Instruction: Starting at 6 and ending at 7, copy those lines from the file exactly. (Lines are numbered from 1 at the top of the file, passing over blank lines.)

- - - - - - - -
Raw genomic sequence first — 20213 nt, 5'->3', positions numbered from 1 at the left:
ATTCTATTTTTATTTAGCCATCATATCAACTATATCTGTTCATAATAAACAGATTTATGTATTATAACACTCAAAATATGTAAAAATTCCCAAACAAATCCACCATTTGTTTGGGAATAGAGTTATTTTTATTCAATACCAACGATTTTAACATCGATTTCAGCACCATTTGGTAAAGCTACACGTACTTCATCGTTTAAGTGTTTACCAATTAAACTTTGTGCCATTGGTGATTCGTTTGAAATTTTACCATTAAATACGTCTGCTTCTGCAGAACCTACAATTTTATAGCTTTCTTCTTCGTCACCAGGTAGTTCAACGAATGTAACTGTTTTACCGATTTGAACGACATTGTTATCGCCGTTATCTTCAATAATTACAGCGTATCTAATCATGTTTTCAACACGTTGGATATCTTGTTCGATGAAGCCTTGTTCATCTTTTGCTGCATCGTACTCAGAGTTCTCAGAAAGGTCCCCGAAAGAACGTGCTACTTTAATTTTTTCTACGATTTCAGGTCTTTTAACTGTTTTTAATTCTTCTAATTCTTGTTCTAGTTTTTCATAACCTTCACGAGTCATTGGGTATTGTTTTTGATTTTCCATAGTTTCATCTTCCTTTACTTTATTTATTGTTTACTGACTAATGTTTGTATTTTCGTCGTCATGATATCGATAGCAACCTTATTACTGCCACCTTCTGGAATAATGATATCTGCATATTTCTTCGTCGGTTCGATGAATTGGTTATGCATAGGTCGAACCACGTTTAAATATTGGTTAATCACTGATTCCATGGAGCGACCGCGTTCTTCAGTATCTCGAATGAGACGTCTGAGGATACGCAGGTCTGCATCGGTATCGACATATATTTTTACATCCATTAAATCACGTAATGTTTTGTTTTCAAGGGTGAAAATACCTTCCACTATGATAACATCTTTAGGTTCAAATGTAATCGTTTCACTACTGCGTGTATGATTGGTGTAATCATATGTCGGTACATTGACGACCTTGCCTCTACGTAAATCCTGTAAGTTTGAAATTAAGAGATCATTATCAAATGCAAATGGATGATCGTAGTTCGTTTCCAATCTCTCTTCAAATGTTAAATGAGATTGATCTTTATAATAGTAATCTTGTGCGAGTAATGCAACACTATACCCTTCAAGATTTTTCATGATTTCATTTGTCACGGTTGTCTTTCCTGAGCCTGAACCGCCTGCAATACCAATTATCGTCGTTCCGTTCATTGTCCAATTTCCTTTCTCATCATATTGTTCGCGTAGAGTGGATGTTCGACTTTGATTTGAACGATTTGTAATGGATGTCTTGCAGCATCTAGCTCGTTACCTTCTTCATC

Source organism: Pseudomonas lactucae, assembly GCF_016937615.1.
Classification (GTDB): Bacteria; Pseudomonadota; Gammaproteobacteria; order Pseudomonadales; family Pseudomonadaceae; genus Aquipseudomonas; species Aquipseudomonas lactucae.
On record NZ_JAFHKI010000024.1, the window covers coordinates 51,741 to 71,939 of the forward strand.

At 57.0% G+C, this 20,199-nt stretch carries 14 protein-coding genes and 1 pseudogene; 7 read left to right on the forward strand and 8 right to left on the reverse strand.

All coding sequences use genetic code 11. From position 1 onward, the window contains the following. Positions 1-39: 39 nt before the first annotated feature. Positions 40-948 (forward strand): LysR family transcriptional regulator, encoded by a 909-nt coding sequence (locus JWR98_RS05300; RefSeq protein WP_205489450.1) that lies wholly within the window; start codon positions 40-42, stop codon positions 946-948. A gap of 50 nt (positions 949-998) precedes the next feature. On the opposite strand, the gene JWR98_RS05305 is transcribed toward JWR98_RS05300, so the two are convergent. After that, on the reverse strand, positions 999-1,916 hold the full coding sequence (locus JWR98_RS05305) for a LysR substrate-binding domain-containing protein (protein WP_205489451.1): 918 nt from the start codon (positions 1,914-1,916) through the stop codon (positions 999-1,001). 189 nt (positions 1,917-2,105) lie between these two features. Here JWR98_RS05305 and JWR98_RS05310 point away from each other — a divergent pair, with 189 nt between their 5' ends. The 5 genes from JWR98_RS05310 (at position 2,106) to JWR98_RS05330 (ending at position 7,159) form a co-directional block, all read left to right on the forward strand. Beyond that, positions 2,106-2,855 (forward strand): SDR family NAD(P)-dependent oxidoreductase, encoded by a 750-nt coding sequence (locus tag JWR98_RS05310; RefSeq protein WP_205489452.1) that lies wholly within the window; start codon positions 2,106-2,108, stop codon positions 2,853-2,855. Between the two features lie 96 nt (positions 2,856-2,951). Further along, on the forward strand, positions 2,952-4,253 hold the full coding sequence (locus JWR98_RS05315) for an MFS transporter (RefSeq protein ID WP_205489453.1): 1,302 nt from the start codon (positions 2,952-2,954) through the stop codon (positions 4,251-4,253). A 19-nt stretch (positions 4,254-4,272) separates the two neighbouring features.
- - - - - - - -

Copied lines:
At 57.0% G+C, this 20,199-nt stretch carries 14 protein-coding genes and 1 pseudogene; 7 read left to right on the forward strand and 8 right to left on the reverse strand.

All coding sequences use genetic code 11. From position 1 onward, the window contains the following. Positions 1-39: 39 nt before the first annotated feature. Positions 40-948 (forward strand): LysR family transcriptional regulator, encoded by a 909-nt coding sequence (locus JWR98_RS05300; RefSeq protein WP_205489450.1) that lies wholly within the window; start codon positions 40-42, stop codon positions 946-948. A gap of 50 nt (positions 949-998) precedes the next feature. On the opposite strand, the gene JWR98_RS05305 is transcribed toward JWR98_RS05300, so the two are convergent. After that, on the reverse strand, positions 999-1,916 hold the full coding sequence (locus JWR98_RS05305) for a LysR substrate-binding domain-containing protein (protein WP_205489451.1): 918 nt from the start codon (positions 1,914-1,916) through the stop codon (positions 999-1,001). 189 nt (positions 1,917-2,105) lie between these two features. Here JWR98_RS05305 and JWR98_RS05310 point away from each other — a divergent pair, with 189 nt between their 5' ends. The 5 genes from JWR98_RS05310 (at position 2,106) to JWR98_RS05330 (ending at position 7,159) form a co-directional block, all read left to right on the forward strand. Beyond that, positions 2,106-2,855 (forward strand): SDR family NAD(P)-dependent oxidoreductase, encoded by a 750-nt coding sequence (locus tag JWR98_RS05310; RefSeq protein WP_205489452.1) that lies wholly within the window; start codon positions 2,106-2,108, stop codon positions 2,853-2,855. Between the two features lie 96 nt (positions 2,856-2,951). Further along, on the forward strand, positions 2,952-4,253 hold the full coding sequence (locus JWR98_RS05315) for an MFS transporter (RefSeq protein ID WP_205489453.1): 1,302 nt from the start codon (positions 2,952-2,954) through the stop codon (positions 4,251-4,253). A 19-nt stretch (positions 4,254-4,272) separates the two neighbouring features.